ThoughtNGine

The Power of Ideas

Where’s the Fire?

If you have read this Blog (or talked with me over time), you would know that I have been critical of policy and policy response from the Federal Reserve (as well as the Treasury).  I often refer to the Fed’s approach as ostrich economics.  Their short-sighted policies have dug us into a fine mess.  Across the entire spectrum, people have been suckered in hook, line and sinker.  This includes the average Joe who over-extended himself to buy the over-sized, over-priced home of his dreams.  Somewhat surprisingly, the list also includes sophisticated investment firms and major financial institutions, several of which have been brought to their knees.

The Federal Reserve, which is given the dual mandate of full employment and price stability, has found itself facing an economic landscape with more craters than the surface of the moon.  Let me list a few: Credit (Check. And not the type lenders do); Leverage (Too much); Liquidity (Not enough); Growth (Hard to find); Jobs (Even more scarce).  It sounds like a bad infomercial.  But wait, there’s more.  How about skyrocketing commodity prices, a collapsing currency and fiscal fissures at all levels of government.

Unable to confront both a deteriorating economy and rising inflation at the same time, the Fed has thrown everything it can think of (including the kitchen sink) to try and prop up the economy and protect our financial institutions.  Inflation is tomorrow’s problem.  Unfortunately, the policy equivalent of the firepower of the U.S. Navy has “barely” put a dent in the surface of the problem.  Only last week, one of our storied investment banks, Bear Stearns, was forced onto life support and then, in historic and questionable fashion, into the arms of JP Morgan.  I have much to say on this latest development, but I will leave it for another time and place.  I do not believe in bail-outs, but it is becoming abundantly clear at this point that there will be virtually no innocent bystanders if this vortex is not stopped.

Although I admit it begrudgingly, the Fed is directing its attention to the core of the problem: The deteriorating condition of our financial institutions.  The Fed, which has aggressively lowered rates and provided innovative financing facilities to financial intermediaries, is concerned with liquidity.  Their solution is reminiscent of the Japanese response to the problems that destroyed that economy twenty years ago.  It is more a “rearguard” action designed to allow time to do the healing.  But if Japan is any example, the healing process is glacial and time is the one thing we do not have.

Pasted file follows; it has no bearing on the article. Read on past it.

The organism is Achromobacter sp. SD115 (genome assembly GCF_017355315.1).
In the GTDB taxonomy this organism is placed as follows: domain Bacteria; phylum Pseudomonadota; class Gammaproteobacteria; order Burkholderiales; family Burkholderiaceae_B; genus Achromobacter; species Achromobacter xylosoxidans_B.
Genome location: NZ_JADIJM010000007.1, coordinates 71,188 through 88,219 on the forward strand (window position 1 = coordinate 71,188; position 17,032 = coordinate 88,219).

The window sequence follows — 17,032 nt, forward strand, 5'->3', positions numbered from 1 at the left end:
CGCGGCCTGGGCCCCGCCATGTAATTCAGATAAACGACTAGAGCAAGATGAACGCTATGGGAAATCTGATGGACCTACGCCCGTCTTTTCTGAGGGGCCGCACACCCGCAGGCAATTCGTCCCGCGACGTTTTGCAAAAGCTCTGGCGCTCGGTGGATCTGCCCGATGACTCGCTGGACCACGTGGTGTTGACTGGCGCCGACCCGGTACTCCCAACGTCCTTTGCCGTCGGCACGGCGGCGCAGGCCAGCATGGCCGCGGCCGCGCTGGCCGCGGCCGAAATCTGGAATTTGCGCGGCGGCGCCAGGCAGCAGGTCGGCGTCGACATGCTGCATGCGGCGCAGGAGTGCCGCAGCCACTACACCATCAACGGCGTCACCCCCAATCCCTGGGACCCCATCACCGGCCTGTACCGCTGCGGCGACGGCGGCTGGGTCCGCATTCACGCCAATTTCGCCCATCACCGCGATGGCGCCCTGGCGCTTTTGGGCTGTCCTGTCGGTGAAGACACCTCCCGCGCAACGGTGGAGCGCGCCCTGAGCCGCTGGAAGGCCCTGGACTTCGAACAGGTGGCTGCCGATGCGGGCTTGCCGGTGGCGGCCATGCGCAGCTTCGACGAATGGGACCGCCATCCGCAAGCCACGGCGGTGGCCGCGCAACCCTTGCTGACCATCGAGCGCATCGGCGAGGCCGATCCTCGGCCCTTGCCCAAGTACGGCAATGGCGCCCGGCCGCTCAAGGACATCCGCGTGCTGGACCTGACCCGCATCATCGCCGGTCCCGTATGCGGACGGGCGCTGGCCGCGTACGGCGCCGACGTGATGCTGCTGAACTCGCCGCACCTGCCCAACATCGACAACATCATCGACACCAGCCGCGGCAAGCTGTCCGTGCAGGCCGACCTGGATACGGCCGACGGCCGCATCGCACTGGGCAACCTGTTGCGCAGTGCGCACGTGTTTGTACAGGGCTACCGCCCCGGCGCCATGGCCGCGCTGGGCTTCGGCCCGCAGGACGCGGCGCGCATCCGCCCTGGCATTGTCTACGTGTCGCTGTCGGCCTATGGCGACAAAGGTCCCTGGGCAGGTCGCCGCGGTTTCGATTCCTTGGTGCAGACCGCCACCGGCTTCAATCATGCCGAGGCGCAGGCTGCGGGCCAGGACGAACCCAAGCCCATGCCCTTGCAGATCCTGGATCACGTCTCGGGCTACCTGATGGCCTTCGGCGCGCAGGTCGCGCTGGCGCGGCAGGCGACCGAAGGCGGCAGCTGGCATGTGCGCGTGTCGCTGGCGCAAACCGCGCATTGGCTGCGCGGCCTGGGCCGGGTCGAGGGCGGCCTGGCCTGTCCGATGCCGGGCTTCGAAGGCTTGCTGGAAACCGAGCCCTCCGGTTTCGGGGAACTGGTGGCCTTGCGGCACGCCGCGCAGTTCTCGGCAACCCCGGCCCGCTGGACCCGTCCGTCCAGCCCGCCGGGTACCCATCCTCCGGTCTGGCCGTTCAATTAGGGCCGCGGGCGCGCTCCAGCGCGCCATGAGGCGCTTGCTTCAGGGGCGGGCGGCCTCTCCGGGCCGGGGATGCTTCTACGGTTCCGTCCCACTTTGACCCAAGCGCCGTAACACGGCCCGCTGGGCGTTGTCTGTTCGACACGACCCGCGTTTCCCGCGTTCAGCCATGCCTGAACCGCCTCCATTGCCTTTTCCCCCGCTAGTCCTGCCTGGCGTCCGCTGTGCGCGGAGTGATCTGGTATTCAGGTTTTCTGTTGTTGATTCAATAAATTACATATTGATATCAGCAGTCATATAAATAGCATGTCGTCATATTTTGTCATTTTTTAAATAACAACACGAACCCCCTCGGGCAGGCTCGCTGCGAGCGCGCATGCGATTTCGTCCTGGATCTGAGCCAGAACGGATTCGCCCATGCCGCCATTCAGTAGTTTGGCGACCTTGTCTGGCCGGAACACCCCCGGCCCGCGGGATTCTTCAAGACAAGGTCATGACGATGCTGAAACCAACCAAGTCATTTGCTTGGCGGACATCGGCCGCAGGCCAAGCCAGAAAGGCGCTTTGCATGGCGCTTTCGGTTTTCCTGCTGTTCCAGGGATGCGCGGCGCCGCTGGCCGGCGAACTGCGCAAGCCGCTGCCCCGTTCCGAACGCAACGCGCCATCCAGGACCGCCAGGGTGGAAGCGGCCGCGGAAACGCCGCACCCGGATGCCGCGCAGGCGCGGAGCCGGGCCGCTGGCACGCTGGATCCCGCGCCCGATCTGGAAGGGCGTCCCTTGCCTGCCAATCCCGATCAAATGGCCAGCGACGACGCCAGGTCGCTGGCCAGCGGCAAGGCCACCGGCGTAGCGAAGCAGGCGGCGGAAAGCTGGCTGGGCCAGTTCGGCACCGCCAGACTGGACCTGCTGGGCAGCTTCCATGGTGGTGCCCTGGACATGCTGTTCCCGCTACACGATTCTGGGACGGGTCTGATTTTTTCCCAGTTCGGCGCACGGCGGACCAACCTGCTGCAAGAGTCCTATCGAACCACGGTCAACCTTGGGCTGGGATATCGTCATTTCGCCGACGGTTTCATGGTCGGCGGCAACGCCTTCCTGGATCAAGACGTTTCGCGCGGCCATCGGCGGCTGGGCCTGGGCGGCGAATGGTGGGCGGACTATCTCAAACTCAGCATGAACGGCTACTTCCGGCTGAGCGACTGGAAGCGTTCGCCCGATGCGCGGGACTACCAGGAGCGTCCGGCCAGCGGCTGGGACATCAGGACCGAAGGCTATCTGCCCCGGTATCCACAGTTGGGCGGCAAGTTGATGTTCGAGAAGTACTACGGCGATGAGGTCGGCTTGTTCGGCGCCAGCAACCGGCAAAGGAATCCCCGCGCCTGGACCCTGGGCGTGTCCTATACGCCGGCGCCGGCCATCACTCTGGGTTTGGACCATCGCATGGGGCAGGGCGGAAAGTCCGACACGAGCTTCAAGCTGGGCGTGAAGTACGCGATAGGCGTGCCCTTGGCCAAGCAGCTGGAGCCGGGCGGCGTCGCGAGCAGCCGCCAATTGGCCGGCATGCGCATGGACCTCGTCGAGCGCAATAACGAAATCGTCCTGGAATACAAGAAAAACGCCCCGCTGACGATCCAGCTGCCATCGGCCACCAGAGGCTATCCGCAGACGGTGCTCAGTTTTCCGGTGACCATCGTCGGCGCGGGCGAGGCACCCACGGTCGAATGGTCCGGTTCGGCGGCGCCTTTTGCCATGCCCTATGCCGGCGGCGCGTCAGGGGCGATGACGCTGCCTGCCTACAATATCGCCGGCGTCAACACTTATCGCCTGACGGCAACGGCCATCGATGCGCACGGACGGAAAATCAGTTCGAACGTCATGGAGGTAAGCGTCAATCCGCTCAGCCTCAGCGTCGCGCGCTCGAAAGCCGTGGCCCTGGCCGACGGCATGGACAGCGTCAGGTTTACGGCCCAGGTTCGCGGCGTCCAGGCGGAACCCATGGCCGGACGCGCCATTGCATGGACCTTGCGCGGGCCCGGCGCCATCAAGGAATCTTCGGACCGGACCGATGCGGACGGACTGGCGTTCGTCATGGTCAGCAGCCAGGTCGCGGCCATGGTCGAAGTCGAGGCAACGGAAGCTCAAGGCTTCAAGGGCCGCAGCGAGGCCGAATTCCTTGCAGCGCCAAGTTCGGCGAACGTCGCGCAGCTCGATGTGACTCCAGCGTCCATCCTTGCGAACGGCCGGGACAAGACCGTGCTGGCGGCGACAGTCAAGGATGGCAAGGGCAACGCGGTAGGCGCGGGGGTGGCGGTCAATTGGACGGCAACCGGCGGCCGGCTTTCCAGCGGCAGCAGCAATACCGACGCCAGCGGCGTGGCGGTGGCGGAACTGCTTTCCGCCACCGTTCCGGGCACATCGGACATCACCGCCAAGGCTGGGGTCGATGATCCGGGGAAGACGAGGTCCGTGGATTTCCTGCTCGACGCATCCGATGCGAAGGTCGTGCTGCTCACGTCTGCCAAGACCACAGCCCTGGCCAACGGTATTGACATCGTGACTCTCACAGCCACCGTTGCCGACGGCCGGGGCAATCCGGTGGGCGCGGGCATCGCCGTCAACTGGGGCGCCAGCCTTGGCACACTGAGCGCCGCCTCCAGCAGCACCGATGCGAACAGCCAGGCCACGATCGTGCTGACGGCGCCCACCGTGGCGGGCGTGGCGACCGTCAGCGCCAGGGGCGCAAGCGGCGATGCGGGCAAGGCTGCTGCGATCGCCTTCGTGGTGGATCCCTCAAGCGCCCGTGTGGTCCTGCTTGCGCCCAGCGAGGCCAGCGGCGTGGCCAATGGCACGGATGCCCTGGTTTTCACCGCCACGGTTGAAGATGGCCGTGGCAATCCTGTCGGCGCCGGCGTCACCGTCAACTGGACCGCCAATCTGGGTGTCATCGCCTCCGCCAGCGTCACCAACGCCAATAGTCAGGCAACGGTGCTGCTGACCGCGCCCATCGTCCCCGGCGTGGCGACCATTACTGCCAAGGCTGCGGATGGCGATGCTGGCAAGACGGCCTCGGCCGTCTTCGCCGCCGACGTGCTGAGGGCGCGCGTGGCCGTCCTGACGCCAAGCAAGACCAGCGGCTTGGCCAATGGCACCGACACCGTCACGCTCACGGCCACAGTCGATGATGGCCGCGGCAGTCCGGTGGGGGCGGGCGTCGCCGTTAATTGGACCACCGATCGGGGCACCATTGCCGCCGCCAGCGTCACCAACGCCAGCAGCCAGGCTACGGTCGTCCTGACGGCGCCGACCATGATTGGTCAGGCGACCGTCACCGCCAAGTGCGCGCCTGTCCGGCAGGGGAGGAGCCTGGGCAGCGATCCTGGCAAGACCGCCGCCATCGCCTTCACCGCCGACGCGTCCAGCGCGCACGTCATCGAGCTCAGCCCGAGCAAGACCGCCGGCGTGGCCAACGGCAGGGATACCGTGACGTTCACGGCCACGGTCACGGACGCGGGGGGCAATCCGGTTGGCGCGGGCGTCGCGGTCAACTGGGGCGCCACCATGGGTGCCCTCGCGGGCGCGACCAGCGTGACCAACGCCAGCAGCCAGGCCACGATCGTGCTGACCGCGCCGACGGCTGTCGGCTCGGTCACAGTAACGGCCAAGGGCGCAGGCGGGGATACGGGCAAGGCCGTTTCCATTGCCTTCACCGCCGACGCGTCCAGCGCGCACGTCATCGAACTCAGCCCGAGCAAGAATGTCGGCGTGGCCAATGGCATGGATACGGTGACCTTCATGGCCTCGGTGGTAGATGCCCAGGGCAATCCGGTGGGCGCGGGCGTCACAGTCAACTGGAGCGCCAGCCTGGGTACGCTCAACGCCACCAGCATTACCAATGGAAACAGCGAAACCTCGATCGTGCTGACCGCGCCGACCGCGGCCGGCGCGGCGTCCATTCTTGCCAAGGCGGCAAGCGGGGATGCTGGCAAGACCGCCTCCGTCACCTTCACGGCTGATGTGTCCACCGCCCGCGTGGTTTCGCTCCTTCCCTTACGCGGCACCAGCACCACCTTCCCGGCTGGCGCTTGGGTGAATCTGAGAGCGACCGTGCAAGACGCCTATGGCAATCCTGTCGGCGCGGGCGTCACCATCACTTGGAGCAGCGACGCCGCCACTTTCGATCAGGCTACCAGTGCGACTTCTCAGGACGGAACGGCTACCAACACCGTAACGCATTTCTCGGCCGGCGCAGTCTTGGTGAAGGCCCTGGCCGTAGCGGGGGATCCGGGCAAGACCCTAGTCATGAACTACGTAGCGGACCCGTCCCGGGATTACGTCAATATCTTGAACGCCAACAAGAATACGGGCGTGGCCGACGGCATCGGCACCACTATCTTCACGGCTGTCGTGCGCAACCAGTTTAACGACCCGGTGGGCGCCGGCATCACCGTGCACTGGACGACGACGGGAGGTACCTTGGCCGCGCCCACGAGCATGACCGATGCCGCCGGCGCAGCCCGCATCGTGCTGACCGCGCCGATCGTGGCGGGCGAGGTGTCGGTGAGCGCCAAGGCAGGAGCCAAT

As is suggested by Bear Stearns, I believe the problem faced by financial institutions is capital, or lack thereof.  Illiquidity and leverage are manifestations of this problem.  It is apparent that these struggling institutions need capital to survive.  Unfortunately, that is not enough.  Mere “survival” leaves our financial institutions in a state of suspended animation.  The economy will probably find itself in the same boat.  If the economy is to regain its’ footing, banks have to be part of the solution.  They will have to provide fresh funding to a wide array of end users, and this requires much stronger balance sheets.

If I were in the Fed’s shoes, I would insist that our major banks and financial institutions raise capital, a lot of capital.  I would also press lender’s to pass on to creditworthy borrowers some of the cost savings being provided by Federal Reserve policy.  Finally, I would try to persuade financial institutions to retain employees, even at the expense of reducing earnings.  To the extent that institutions balk at these suggestions, I would gently remind them that Fed initiatives have helped bottom lines significantly over the last nine months and will do so for the foreseeable future; and these initiatives are being done for the good of the economy as a whole, and not just for bank management, shareholders and debtholders.

One final thought.  In the last three decades, a number of crises have been resolved by Federal bailouts.  I would suggest that when general taxpayer dollars are used to prop up private institutions, taxpayers should also reap the benefits.

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March 25, 2008 - Posted by | Economics, Finance, General Interest, Markets, Politics

3 Comments »

  1. but we know the problem is global.
    if we don’t allow them to fail now they may very well emerge over time with much more control than they already have had.
    the people are put between a rock and a hard place. saving themselves by saving these institutions may sounds easier that letting them fail…but…what is the risk in the longterm?
    i don’t trust these policies now, and don’t plan to in the future either.

    Comment by Jesse | March 25, 2008

  2. I fully agree. As I noted in the piece, I have a lot more to say about government bailouts. They should not happen; but if and when they do, the taxpayers should get the upside. The general philosopy is that people who take risk expecting a profit, also have to bear the risk of loss. If you take government risk, you get government returns.

    Comment by ngrossman | March 25, 2008

  3. I couldn’t agree more! If the government and the fed are going to bail out these financial institutions, they should ask for something in return. If financial institutions are going to be helped in these unprecedented ways they should bear the burden of doing things to support the economy as well.

    Comment by Nathan | April 9, 2008


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